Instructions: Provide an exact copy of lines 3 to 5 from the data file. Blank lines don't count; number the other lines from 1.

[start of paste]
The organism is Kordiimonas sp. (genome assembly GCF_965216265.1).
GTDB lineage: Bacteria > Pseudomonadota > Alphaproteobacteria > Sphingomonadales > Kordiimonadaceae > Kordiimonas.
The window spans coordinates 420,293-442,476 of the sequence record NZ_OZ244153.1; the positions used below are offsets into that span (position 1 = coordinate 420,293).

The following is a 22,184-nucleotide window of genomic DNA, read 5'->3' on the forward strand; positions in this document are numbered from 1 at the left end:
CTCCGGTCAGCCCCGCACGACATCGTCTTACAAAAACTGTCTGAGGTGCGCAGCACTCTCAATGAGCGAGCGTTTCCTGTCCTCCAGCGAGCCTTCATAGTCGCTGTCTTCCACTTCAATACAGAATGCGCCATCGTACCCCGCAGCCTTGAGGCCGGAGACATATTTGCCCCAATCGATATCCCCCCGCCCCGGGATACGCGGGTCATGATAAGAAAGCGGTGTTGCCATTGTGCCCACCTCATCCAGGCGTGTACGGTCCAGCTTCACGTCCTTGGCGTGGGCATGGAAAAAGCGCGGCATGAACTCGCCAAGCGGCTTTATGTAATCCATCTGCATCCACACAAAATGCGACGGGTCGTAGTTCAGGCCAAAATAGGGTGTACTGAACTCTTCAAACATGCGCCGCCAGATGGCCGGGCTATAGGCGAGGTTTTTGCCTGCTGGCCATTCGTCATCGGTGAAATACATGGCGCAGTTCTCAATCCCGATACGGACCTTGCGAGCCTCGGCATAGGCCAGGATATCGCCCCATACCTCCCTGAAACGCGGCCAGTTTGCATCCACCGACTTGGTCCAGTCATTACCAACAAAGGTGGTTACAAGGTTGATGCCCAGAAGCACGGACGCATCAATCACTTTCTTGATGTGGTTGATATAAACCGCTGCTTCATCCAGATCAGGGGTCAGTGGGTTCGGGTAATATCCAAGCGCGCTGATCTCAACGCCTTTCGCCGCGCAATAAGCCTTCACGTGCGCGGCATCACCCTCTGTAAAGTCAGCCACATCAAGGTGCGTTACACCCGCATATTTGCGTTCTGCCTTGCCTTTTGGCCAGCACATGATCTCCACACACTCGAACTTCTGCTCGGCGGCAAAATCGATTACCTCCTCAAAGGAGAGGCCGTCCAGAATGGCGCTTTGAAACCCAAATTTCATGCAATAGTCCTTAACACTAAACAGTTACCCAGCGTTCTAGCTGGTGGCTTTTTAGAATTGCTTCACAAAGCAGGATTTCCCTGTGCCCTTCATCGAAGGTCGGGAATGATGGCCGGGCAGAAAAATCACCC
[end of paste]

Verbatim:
The window spans coordinates 420,293-442,476 of the sequence record NZ_OZ244153.1; the positions used below are offsets into that span (position 1 = coordinate 420,293).

The following is a 22,184-nucleotide window of genomic DNA, read 5'->3' on the forward strand; positions in this document are numbered from 1 at the left end:
CTCCGGTCAGCCCCGCACGACATCGTCTTACAAAAACTGTCTGAGGTGCGCAGCACTCTCAATGAGCGAGCGTTTCCTGTCCTCCAGCGAGCCTTCATAGTCGCTGTCTTCCACTTCAATACAGAATGCGCCATCGTACCCCGCAGCCTTGAGGCCGGAGACATATTTGCCCCAATCGATATCCCCCCGCCCCGGGATACGCGGGTCATGATAAGAAAGCGGTGTTGCCATTGTGCCCACCTCATCCAGGCGTGTACGGTCCAGCTTCACGTCCTTGGCGTGGGCATGGAAAAAGCGCGGCATGAACTCGCCAAGCGGCTTTATGTAATCCATCTGCATCCACACAAAATGCGACGGGTCGTAGTTCAGGCCAAAATAGGGTGTACTGAACTCTTCAAACATGCGCCGCCAGATGGCCGGGCTATAGGCGAGGTTTTTGCCTGCTGGCCATTCGTCATCGGTGAAATACATGGCGCAGTTCTCAATCCCGATACGGACCTTGCGAGCCTCGGCATAGGCCAGGATATCGCCCCATACCTCCCTGAAACGCGGCCAGTTTGCATCCACCGACTTGGTCCAGTCATTACCAACAAAGGTGGTTACAAGGTTGATGCCCAGAAGCACGGACGCATCAATCACTTTCTTGATGTGGTTGATATAAACCGCTGCTTCATCCAGATCAGGGGTCAGTGGGTTCGGGTAATATCCAAGCGCGCTGATCTCAACGCCTTTCGCCGCGCAATAAGCCTTCACGTGCGCGGCATCACCCTCTGTAAAGTCAGCCACATCAAGGTGCGTTACACCCGCATATTTGCGTTCTGCCTTGCCTTTTGGCCAGCACATGATCTCCACACACTCGAACTTCTGCTCGGCGGCAAAATCGATTACCTCCTCAAAGGAGAGGCCGTCCAGAATGGCGCTTTGAAACCCAAATTTCATGCAATAGTCCTTAACACTAAACAGTTACCCAGCGTTCTAGCTGGTGGCTTTTTAGAATTGCTTCACAAAGCAGGATTTCCCTGTGCCCTTCATCGAAGGTCGGGAATGATGGCCGGGCAGAAAAATCACCC